Margin Victories uses Grassroots Resources as a subcontractor on campaigns.
The use of debt owed for campaign mailers is unusual because printing and mailing services companies require upfront payment before literature is sent to voters.
A review of campaigns run by Grassroots Resources and Margin Victories revealed that every one of their campaigns, including those run through the San Diego County Democratic Party, ended up owing money to TMC Direct for mail already sent to voters without payment first having been made.
Campaigns that benefited from the unpaid mail included Chula Vista candidates Andrea Cardenas, Ammar Campa-Najjar, and Jose Preciado; National City Councilmembers Jose Rodriguez and Ditas Yamane; San Diego Councilman Stephen Whitburn, and County Supervisor Nora Vargas.
Verdugo’s press release states that the “next City Attorney will immediately be tasked with restoring trust in Chula Vista’s city government” yet he did not make any such announcements during his campaign for the November special election before the Cardenas siblings were indicted.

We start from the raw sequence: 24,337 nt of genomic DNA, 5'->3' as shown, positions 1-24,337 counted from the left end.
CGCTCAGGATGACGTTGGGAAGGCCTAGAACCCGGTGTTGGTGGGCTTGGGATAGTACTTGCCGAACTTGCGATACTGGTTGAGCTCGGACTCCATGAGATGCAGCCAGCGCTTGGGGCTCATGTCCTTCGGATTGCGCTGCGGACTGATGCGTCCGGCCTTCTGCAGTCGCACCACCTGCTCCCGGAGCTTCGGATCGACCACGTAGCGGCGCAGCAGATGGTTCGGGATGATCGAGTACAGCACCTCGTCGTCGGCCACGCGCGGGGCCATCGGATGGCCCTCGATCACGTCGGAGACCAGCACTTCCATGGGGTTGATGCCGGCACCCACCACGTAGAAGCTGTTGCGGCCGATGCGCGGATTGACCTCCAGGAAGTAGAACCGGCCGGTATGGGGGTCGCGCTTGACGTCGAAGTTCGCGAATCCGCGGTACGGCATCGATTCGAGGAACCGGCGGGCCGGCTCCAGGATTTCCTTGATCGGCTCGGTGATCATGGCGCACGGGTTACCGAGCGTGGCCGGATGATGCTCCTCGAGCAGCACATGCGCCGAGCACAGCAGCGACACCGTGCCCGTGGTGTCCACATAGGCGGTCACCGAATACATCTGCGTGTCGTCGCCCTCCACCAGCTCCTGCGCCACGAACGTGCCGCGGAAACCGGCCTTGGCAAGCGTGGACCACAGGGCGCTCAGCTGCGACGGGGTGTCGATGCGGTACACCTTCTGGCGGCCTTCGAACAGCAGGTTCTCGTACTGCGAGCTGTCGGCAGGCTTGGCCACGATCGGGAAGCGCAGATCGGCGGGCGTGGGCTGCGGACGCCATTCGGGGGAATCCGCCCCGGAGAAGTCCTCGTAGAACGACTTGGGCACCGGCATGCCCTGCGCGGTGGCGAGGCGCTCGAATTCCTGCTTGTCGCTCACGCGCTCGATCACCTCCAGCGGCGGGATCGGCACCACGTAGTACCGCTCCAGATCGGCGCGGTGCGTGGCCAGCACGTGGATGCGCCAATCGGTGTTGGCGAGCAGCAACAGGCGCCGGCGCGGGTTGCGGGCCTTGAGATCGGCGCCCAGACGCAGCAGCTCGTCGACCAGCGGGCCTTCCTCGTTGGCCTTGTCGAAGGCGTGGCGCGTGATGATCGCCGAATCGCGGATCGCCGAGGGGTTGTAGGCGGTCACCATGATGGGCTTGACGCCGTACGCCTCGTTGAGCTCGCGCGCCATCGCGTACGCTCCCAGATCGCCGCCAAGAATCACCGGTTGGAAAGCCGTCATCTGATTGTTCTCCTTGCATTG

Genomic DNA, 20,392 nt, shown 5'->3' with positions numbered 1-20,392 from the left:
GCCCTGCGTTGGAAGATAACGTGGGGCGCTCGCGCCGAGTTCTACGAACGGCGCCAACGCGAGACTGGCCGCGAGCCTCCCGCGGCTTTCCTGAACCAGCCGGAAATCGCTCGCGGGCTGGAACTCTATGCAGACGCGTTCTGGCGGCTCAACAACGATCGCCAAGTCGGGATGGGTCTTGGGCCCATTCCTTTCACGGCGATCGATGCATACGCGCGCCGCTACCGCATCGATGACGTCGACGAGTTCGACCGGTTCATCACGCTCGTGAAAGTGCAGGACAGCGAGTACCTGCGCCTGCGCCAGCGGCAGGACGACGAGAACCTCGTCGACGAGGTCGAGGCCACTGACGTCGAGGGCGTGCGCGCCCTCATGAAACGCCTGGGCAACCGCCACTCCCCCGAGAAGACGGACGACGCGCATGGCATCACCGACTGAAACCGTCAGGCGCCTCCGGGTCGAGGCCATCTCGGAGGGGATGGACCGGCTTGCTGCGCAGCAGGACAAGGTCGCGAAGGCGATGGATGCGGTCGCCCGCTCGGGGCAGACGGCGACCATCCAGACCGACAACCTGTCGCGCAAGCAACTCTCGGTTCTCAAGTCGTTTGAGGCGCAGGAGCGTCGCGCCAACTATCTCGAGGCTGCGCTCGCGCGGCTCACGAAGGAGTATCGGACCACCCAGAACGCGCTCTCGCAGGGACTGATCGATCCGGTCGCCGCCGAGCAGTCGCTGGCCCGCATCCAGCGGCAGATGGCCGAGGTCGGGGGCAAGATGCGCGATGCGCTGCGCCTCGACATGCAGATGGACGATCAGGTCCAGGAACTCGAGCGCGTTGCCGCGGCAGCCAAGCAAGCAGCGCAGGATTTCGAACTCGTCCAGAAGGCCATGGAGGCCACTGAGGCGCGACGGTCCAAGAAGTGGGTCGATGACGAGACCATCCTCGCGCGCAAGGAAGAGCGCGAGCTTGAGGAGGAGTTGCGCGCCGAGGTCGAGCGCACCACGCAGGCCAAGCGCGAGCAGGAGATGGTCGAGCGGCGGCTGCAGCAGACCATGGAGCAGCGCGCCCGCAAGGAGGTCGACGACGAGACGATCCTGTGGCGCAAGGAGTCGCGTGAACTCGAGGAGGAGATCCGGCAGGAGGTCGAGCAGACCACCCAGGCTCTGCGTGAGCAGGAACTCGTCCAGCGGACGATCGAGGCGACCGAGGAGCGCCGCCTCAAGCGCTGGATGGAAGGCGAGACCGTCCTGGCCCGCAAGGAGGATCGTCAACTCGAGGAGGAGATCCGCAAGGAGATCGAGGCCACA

The press release was sent by Verdugo’s campaign consultant, Dan Rottenstreich, owner of Amplify Campaigns, a Chula Vista-based political consulting firm.
Rottenstreich himself has been the subject of an ethics complaint in San Diego when he and his client failed to disclose payments of $205,000 to Rottenstreich for his work on a proposed redevelopment plan for the San Diego Sports Arena approved by the San Diego City Council.
Rottenstreich’s wife, Brigette Browning, is the leader of the San Diego-Imperial Counties Labor Council, a coalition of labor unions.
Browning testified in support of the Sports Arena proposal at the San Diego City Council without disclosing that her husband has been paid over $200,000 by the developer.
Rottenstreich’s involvement was not disclosed for months after the City Council approved his client’s proposal.
The Sports Arena developer’s selection was also controversial because he had given over $100,000 in campaign contributions to support San Diego Mayor Todd Gloria’s 2020 election.
The donor, Brad Termini, had given his large contribution through a campaign committee formed by the local Laborers International Union. That committee’s campaign consultant was Rottenstreich.